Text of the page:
By Ann Roosevelt

NATIONAL HARBOR, Md.–The Army’s Extended Range Multi-Purpose Unmanned Aircraft Weapon System made its debut here April 8 at the Army Aviation Association of America’s annual convention.

"What a great opportunity to preview our first representative production item here of the Warrior aircraft," Col. Tim Crosby, deputy Program Executive Office Aviation, said standing near a Sky Warrior and an interested crowd of aviators, reporters and industry representatives.

"What a great capability…A great program and a great effort partnered with our team," he said.

General Atomics Aeronautical Systems (GA-ASI) builds Sky Warrior, with team members including AAI, Sparta, and L-3 Communications [LLL].

Army Vice Chief of Staff Gen. Richard Cody, the senior Army aviator, said Sky Warrior is very important to the service for its reconnaissance, surveillance, and target acquisition ability versus strategic needs for intelligence, surveillance and reconnaissance.

"UAVs in a stovepipe lack situational awareness, lack situational curiosity and they lack situational ownership," Cody said. "If he UAV doesn’t do its job right, it doesn’t own the mistakes it makes, but the soldiers on the ground do."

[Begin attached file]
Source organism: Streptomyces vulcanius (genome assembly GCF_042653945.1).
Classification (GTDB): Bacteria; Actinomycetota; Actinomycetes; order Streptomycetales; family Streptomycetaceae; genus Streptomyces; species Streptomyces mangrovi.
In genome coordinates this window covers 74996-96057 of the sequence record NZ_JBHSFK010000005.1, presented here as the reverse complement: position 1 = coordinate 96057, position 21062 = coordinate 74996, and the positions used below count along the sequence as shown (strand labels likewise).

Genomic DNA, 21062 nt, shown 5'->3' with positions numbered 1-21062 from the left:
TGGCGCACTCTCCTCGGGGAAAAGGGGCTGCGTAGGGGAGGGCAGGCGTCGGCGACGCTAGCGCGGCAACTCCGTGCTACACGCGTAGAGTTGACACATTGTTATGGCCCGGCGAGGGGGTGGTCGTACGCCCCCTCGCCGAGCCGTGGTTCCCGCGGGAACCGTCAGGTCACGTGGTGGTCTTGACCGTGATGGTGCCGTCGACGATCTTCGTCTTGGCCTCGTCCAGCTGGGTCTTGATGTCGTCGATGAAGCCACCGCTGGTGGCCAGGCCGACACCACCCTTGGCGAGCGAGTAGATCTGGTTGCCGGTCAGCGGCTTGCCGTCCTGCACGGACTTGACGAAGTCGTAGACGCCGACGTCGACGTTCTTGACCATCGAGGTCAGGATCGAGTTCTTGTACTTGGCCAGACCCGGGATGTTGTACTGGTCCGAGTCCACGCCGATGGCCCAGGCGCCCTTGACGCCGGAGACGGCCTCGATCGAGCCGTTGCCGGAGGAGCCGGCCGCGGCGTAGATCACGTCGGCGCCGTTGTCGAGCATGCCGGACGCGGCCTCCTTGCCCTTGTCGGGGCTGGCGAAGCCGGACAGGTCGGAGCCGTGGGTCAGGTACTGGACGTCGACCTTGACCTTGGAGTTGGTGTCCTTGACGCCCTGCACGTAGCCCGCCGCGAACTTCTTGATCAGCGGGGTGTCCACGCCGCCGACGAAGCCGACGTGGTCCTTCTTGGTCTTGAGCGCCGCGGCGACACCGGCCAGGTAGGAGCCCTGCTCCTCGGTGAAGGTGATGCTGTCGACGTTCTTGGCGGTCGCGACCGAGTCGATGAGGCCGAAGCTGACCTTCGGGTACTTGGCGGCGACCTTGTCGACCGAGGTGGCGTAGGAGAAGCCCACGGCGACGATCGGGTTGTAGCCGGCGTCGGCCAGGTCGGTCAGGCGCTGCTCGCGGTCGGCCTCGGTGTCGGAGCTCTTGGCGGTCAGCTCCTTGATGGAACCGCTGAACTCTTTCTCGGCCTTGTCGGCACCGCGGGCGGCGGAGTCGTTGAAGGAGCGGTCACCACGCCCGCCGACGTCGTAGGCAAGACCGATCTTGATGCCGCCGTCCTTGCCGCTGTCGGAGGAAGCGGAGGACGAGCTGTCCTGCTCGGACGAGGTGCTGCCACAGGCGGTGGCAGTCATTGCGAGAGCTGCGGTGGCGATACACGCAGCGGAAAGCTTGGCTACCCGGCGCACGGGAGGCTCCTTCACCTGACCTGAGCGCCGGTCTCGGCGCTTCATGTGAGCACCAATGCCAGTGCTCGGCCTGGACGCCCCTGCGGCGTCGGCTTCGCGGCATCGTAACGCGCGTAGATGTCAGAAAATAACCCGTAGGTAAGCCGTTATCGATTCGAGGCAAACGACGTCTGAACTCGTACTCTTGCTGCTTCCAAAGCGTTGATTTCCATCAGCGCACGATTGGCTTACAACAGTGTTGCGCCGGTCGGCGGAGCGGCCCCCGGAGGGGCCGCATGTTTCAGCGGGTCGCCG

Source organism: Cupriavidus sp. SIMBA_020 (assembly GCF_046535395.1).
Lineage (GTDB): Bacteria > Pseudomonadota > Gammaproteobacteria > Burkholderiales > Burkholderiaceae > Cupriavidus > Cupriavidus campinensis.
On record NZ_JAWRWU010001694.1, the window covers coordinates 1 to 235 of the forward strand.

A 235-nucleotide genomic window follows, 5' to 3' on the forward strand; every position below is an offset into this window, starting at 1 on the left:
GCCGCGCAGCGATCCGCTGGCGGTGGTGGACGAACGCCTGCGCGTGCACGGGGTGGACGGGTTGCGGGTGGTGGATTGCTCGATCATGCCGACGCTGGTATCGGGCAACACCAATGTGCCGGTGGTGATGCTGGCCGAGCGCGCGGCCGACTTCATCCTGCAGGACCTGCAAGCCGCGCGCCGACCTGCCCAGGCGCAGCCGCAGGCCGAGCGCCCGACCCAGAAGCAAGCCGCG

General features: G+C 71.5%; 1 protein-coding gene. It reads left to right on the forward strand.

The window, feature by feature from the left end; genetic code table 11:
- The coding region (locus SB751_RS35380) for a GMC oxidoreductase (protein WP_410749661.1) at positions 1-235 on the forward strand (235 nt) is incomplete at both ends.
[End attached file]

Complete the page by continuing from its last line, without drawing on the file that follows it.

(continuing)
If reconnaissance isn’t at the right fidelity and significant in terms of the context of a mission developing out of contact, soldiers pay the price, he said.

In the flow of operations, soldiers on the ground are constantly being updated on the situation. That makes them curious. They have a vested interest in what’s happening. "A UAV by itself doesn’t have situational awareness unless it’s tied to the people it’s working with," he said.

"That is why we’ve been pushing forward this manned, unmanned teaming. The UAV operators that the Army has will be flying the Sky Warrior, part of an integrated air-ground team," Cody said.

The operators are part of the mission briefs, sit with the air and ground commanders and they understand the flow of the mission.

The common ground station the Army will build will allow battle tracking, operators will have the wide field of view and off screen hear what’s going on in the battle. Because they were in on the mission brief, they can "develop curiosity" and go off and find things before they are tasked to do so.

"They have ownership because it’s their buddies, wearing the same patch, the same unit," he said.

"That’s why we’ve designed it as a system of systems. In and of itself it [UAV] is a powerful combat multiplier on the battlefield, but until you put all the piece parts together as a systems of systems integration– it’s not just the vertical look being passed back but it’s horizontally being distributed around the battlefield, then and only then do you get the full synergy and give our troops on the ground or troops in the air five ways to find the enemy and five ways to kill them," he said.